PHILIPPINE ENVIRONMENTALIST welcomed a global report on environmental policies as World Research Institute and The Access Initiative (TAI) launched the Environmental Democracy Index (EDI) in Washington, DC on May 20, 2015, 9:30 EDT.

Environmental Democracy Index is the first online interactive public platform that tracks countries progress in establishing national laws to promote transparency, responsibility and citizen engagement in environmental decision making.

“This is really a milestone for environmentalists worldwide,” said Jaybee Garganera, National Coordinator of Ayansa Tigil Mina.

“With EDI readily available for the public, it will be easier to monitor each country’s environmental laws and their strength in  providing a substantial contribution in environmental development,” he added.

The index evaluates 70 countries across the globe based on the standards of the United Nations Environment Programme’s (UNEP) Bali Guidelines. The evaluation was done by more than 140 lawyers and experts in different parts of the world.

According to EDI, 65 out of the 70 countries that were evaluated enacted some legal provisions providing for rights to environmental information but 79% were found to have fair or poor public participation provision enshrined law.

Top ten countries based on EDI are Lithuania, Latvia, Russia, United State (tied), South Africa (tied), United Kingdom, Hungary, Bulgaria, Panama and Colombia.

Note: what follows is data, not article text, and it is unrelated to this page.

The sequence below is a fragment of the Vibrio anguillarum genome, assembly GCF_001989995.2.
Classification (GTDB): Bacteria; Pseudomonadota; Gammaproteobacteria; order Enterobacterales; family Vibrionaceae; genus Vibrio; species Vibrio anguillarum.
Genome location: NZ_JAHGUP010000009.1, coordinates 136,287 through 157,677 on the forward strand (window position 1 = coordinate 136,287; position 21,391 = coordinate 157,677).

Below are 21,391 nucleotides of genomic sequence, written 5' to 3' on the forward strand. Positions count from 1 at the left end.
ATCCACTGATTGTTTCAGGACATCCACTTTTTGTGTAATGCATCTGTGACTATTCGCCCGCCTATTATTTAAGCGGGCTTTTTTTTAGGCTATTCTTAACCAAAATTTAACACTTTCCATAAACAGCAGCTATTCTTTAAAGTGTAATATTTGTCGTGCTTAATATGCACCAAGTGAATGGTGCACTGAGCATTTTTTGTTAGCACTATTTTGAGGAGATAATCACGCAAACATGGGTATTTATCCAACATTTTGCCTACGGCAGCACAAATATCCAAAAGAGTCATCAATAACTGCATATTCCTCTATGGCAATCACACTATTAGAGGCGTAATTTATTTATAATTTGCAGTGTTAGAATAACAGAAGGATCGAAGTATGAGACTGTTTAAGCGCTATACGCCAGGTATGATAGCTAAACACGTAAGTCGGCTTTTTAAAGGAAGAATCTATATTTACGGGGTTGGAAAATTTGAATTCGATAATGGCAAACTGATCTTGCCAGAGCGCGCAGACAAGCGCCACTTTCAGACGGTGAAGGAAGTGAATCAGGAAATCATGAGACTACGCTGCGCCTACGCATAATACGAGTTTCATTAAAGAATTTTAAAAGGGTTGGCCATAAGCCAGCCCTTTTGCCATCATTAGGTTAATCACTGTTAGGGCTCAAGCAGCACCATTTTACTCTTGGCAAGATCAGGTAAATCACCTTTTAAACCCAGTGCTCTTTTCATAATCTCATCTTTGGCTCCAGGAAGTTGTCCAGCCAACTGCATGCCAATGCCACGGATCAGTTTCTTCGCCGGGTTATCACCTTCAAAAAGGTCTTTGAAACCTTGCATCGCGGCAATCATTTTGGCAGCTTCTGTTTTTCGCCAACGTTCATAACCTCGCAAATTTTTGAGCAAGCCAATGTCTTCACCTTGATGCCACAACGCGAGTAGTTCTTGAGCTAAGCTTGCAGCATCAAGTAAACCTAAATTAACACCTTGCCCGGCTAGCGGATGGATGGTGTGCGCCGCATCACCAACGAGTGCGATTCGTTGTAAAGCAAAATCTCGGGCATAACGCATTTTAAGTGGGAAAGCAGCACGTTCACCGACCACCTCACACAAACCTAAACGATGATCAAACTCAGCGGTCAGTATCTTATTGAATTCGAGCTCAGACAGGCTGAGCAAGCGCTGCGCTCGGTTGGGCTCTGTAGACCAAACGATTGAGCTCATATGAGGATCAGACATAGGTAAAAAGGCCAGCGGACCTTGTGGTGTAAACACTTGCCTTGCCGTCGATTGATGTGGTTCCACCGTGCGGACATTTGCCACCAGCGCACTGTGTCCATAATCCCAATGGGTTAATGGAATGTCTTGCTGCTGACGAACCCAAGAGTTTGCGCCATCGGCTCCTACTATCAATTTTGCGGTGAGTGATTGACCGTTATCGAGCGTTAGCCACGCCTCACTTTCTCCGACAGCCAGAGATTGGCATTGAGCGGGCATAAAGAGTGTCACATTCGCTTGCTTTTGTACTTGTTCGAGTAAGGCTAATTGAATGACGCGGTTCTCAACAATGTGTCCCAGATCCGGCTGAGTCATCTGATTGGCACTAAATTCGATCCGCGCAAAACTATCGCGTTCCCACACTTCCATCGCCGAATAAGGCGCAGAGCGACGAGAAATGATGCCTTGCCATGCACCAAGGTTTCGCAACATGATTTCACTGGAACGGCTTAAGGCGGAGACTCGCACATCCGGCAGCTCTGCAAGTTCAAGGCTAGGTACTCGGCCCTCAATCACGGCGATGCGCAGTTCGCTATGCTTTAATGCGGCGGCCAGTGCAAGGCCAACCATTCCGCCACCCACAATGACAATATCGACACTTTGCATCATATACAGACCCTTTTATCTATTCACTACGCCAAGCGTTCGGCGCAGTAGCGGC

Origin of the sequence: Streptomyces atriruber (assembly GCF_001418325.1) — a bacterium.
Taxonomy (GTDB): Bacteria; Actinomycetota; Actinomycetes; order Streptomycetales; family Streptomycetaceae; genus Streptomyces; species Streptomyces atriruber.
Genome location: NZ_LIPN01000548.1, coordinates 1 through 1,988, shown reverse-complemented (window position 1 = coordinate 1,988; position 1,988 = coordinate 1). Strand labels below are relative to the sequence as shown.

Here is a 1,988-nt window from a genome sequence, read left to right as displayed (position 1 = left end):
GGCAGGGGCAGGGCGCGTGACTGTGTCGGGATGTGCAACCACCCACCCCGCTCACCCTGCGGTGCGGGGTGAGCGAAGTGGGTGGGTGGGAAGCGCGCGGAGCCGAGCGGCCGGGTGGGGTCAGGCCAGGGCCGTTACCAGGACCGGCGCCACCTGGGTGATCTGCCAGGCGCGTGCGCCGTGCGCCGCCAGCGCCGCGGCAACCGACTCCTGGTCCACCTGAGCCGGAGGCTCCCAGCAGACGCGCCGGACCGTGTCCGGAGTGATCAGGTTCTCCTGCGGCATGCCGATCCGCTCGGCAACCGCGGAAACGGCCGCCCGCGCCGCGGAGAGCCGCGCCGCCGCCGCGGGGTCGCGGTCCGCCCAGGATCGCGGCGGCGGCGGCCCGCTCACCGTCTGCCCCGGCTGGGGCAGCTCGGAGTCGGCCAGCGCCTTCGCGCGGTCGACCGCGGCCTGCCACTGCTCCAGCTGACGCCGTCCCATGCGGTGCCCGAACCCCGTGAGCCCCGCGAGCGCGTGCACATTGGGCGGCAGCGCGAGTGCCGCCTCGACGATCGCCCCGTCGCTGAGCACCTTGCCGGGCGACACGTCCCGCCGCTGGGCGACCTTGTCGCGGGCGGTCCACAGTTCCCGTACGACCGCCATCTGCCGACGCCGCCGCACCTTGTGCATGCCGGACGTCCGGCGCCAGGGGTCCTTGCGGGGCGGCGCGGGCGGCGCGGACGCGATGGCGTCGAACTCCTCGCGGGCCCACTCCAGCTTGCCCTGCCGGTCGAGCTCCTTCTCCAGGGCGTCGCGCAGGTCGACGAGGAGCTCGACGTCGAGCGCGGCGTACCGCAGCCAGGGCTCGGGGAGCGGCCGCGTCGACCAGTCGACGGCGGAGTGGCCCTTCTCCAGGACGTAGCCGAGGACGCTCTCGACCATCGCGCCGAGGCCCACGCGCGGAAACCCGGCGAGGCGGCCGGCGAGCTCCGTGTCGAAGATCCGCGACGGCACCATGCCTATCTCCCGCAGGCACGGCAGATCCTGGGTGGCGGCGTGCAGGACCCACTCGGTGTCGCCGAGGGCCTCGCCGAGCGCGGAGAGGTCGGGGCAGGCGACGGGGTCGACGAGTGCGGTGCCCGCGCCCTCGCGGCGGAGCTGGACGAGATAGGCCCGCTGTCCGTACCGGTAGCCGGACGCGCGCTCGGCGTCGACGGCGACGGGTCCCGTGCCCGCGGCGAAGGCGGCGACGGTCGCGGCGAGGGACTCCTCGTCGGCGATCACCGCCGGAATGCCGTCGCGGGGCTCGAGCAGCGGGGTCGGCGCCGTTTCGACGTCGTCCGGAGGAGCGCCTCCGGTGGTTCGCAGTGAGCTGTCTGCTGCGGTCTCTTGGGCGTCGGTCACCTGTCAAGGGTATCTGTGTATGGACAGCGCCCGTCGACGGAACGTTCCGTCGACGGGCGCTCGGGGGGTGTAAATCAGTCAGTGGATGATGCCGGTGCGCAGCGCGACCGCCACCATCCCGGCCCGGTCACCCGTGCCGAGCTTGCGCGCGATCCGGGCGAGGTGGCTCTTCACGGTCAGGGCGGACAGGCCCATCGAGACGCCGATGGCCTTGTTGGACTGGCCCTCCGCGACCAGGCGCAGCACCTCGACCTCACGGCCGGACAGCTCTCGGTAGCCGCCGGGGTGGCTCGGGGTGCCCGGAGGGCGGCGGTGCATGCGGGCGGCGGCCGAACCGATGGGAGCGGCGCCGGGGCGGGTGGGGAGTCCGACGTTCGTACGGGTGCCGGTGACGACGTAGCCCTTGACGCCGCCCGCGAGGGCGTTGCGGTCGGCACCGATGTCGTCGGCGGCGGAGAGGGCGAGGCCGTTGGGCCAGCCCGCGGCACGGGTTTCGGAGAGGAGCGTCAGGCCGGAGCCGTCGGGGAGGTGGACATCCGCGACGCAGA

Currently the Philippines got a 1.35 score in EDI, 3 being the highest.  Lithuania which ranked first in the list got 2.42.

EDI showed that the Philippines strong points are as follows:

Several environmental laws provide the public with the right to participate in decision making relating to the environment.

The rules of procedure for environmental cases give the public the right to challenge government decisions on environmental matters.

The public has broad standing to bring environmental claims and challenge decisions that violate rights or harm the environment.

There are legal mechanisms to ensure prompt and effective remedies in criminal, civil, and administrative cases.

However, EDI also mentioned the following areas as points of improvement:

The government is not required to make environmental information proactively available to the public.

Most laws do not require opportunities for public participation to be provided at an early stage in the decision making process.

The law specifies many grounds on which environmental information may be refused.

Filipino laws do not mandate that government authorities collect information on forests and water.

In practice, air quality data for Manila are not made available to the public online.

In EDI’s evaluation, the Philippines lack provisions in transparency and information availability, which according to Garganera would have been useful for organizations and communities when engaging in environmental concerns.

“On the ground, this inadequacy in policy for transparency has affected communities, in a way that they are often blindsided. This happened when the government lifted the suspension orders of four (4) mining companies in Zambales, when they reinstated Intex’s Environmental Compliance Certificate (ECC) in Mindoro and in Tampakan when NCIP Regions XI and XII conducted a consultation and assemblies despite the resistance of Blaan indigenous communities against the mining project owned by Glencore.

“EDI can be a mechanism to pressure the government to improve and properly implement environmental and human rights provisions of our laws. Especially, when the extractive industry is concerned where environmental, social, cultural and economic injustices are rampant,” he concluded.

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